I know I talk a lot about being human, our fundamental shared humanity. I do so because one of my main goals in writing Stuff Learnt is to communicate a strongly

  • PublishedJune 6, 2016

know I talk a lot about being human, our fundamental shared humanity. I do so because one of my main goals in writing Stuff Learnt is to communicate a strongly held (and scientifically valid) belief – that beyond our physical, cultural and ideological differences, we feel the same things, have the same fears, want the same things in life, and often behave in the same ways. Despite what we teach our children about being the most unique snowflake that ever existed, we should also focus on celebrating our non-uniqueness. As wonderful as an individual snowflake is, it wouldn’t and cannot exist without the equally unique snowflakes surrounding it.

Knowing how interconnected, how similar, how equal we all are – in our desires, needs, emotions and experiences throughout life – is crucial in breeding empathy. And in my opinion (again, research backed), empathy is the key ingredient towards cultivating social good, meaningful progress, more fulfilling lives and individual well-being. At least I hope my diatribes communicate these sentiments!

Though I stand by all my beliefs on our sameness, I could never deny our uniqueness. That my blood, guts and material glory is the only specific combination of matter that will ever exist in this world is pretty extraordinary. That this applies to all seven-plus billion of us is, well, mind blowing. Yet therein lies a dichotomy; we are essentially the same – sentient beings imbedded in sophisticatedly evolved matter, but the complex structure of the matter that encapsulates each of us is utterly unique.

Some of us are born with the quick reflexes and muscles memory to excel at football, or the height to dunk a basketball. Others are blessed with perfect facial symmetry, long limbs and all the enchanting physical features we label under the modern ideal of beauty. Others are equipped with minds that speak the language of mathematics, or are remarkably attuned to the energy waves that create sounds.

Call it luck, destiny, nature, hereditary – whatever concept you use to describe the grand, messed up lottery of life – either way, the disparity of talent, the randomness of assigned physical attributes, and attributes that connote to success in our modern world, is, just, unfair.

That I was born privileged, with above average intelligence and relatively attractive physical attributes is basically a golden lottery ticket. I know it sounds completely arrogant, but the fact is that I don’t, and really can’t take credit for this luck of the draw. Of course I most certainly must, and have taken advantage of all the positive internal and external factors assigned to my being, combining good luck with lots and lots of hard work to get to where I am. Nevertheless, I can’t deny the fact that many of life’s golden gates were opened for me before I could take my first glimpse at sunlight as an infant.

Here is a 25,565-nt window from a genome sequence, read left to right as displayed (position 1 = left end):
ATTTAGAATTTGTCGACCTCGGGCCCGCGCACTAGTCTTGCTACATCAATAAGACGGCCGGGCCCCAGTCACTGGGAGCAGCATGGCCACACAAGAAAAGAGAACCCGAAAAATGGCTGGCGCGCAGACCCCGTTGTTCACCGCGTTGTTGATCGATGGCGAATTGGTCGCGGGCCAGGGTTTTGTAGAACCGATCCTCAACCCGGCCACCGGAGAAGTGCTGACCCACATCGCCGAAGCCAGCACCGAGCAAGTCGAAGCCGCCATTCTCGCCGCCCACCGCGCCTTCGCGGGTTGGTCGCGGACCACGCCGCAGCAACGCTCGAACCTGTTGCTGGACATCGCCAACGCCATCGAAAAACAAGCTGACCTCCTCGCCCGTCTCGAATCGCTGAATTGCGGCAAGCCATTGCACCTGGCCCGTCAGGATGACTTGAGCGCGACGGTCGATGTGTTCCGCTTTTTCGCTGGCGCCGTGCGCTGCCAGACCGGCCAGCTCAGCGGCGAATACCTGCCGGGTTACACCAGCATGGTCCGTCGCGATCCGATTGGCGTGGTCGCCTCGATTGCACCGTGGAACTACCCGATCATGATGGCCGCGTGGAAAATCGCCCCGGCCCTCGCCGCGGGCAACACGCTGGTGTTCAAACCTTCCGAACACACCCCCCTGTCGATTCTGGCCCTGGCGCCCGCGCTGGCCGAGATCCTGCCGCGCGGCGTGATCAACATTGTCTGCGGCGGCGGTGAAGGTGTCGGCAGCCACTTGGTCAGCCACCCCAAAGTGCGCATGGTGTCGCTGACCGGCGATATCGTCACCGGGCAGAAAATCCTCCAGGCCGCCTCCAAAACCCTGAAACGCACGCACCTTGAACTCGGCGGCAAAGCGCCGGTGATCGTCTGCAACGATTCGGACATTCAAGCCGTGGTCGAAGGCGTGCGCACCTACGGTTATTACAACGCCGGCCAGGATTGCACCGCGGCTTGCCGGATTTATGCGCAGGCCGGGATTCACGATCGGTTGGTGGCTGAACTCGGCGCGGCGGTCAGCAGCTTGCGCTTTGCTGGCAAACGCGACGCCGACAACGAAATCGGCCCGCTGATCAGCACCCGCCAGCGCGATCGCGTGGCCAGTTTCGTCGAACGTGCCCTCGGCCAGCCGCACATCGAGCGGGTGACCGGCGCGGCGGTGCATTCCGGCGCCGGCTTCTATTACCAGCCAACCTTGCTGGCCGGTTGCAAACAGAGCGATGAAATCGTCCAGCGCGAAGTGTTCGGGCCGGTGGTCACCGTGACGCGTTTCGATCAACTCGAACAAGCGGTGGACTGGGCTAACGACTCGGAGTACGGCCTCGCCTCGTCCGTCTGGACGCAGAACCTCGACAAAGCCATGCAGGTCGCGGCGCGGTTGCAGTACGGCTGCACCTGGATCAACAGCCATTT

Yet as a child I was brought up to believe that life was all about talent and hard work, that talent was a God-given blessing, not luck, and that hard work was, well, hard work. Like many, I spent my schooling years comparing myself to the smarter, prettier, and far more talented kids surrounding me, while bypassing those less-than kids in the rungs below me. But here’s where things start to get unfair; because I was naturally smart/lucky, I didn’t have to work very hard to reach the top rungs of the academic ladder. I may have had to put more effort into certain subjects (numbers were my kryptonite), but even then a little effort was usually enough to boost me where I needed to be. As long as I was rewarded for my achievements, it didn’t matter how hard I had to, or didn’t have to, work to get there. Hence it was easy for me to rest on my laurels and get by, by being talented with a T! Smart! Gifted!

But as mentioned, life is very unfair and despite my temper tantrums and prayers to God, I was not blessed with being the most talented, smartest, gifted child amongst my peers. You know who was? Samantha, that’s who, one of my close friends in primary school. Samantha was, without a doubt, on any human scale, phenomenal. Top of the class in pretty much every subject. Captain of every single sports team. A virtuoso violinist. Applying her genius fingers and mind to everything she encountered. And without any externally visible effort. And she was beautiful, with luscious, perfect dark locks. AND she was a lovely, sweet, humble, impossible to hate human being! Urgh. I sincerely loved her as a friend. But boy, did I hate the gods that created her?

Throughout my schooling, even through my undergraduate years, I envied all the Samanthas I came across. The ones that won awards, that barely studied yet excelled, that headed all the school clubs and sports teams while being best friends with the entire campus. The beyond gifted, seemingly perfect individuals, the kind of people you imagine leaping from one peak to another, probably tripping over all their successes, suitors, wealth and Pulitzer prizes. Urgh.